What is it like on the inside?
This will seem very familiar if you’ve had a look inside a Tesla Model 3. Everything’s in the 15-inch touchscreen.
There’s no speed or range readout binnacle in front of the driver, no gear selector in the middle – that’s behind the steering wheel (a rare piece of ergonomic planning) – and only two clickwheels on the steering wheel itself – which we should note is round, because the Y came along before Tesla put that weird yoke in the Model S Plaid.
So is it too techy for its own good?
The same verdict applies here as the other Teslas. We’d always prefer physical switchgear, because it’s easier to use without taking your eyes off the road, and you shouldn’t take your eyes off the road, because no car - not even a Tesla - can drive itself safely in all conditions. But if you must have a touchscreen, this one is top of the class. Swift, sharp and well laid out.
Tell me about practicality…
Tesla said when it revealed the Model Y that it was going to sell one with seven seats, but an official statement from Tesla HQ that came along with this car says ‘we do not have a timeline for other seat configurations at this time'.
So, five super soft American-spec seats it is (covered in either black or white vegan leather), but despite the sloping roofline there’s enough room for adults in the back, the glass roof makes things feel airy and Tesla insists the tint blocks infrared and ultraviolet light.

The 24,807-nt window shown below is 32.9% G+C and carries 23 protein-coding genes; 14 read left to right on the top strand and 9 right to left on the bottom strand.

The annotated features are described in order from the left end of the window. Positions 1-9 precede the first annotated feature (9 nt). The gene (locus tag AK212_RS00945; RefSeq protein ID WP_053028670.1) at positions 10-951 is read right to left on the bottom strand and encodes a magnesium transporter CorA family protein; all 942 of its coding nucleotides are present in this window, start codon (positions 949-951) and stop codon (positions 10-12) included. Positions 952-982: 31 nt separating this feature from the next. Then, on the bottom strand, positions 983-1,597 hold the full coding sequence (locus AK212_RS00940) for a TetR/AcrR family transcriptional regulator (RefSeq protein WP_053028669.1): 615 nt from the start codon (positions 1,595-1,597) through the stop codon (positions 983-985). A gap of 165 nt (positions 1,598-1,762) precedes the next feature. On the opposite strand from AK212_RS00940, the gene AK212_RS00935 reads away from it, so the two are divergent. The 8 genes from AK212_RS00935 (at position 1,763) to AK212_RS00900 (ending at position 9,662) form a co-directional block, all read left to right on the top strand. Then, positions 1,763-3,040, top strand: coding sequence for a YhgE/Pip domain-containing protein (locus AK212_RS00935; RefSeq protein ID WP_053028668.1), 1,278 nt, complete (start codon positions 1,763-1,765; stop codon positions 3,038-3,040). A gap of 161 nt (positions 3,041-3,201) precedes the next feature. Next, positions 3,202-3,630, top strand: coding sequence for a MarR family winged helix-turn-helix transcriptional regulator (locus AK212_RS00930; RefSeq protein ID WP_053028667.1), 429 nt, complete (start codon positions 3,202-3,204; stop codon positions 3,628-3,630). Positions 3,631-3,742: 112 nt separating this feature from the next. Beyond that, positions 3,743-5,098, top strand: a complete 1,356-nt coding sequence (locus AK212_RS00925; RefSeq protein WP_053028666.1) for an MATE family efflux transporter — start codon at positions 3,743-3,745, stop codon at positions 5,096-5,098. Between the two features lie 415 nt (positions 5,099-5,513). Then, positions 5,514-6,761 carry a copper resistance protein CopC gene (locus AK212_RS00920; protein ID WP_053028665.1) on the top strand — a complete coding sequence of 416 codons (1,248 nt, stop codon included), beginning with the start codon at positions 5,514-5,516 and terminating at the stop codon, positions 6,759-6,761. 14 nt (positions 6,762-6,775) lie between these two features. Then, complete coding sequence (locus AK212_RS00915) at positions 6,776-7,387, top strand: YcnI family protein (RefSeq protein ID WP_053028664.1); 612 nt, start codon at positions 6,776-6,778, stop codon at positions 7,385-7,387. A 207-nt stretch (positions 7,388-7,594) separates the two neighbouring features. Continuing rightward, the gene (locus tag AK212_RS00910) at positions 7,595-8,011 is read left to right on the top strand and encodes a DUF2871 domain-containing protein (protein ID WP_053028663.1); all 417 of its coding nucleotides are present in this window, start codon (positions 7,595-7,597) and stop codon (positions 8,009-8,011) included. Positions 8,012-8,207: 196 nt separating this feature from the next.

You get four USB chargers inside, plenty of stowage, and the usual Tesla party trick of a boot in the back and a boot in the nose. But just having such a big tailgate makes this Y a heck of a lot easier to load than the lower Model 3. The hidden stowage beneath the boot floor is enormous – this is truly a five-adults and all their luggage machine. The total stowage is quoted at 854 litres, plus 117 litres in the front trunk (front boot = froot) and over 2,158 litres with the rear seats folded – class best numbers that embarrass the likes of the VW ID.4. The Model Y can apparently tow up to 1,600kg too, if you spec the optional tow bar that'll set you back £1,090 at our most recent inspection of the configurator.
There are mistakes inside, in the details. All five seats are heated, but there are no controls for the bum-warmers in the back, so you have to ask a front seat occupant to activate them in the touchscreen for you. Same goes for the rearward climate control. Diving into the screen to adjust mirrors when parking is annoying.
Rear visibility through the sloped rear window is appalling, there’s no back wiper, the bonnet is impossible to spot out the windscreen and the front boot is shelled in hard plastic, which will age about as gracefully as a Nissan Leaf’s real-world range.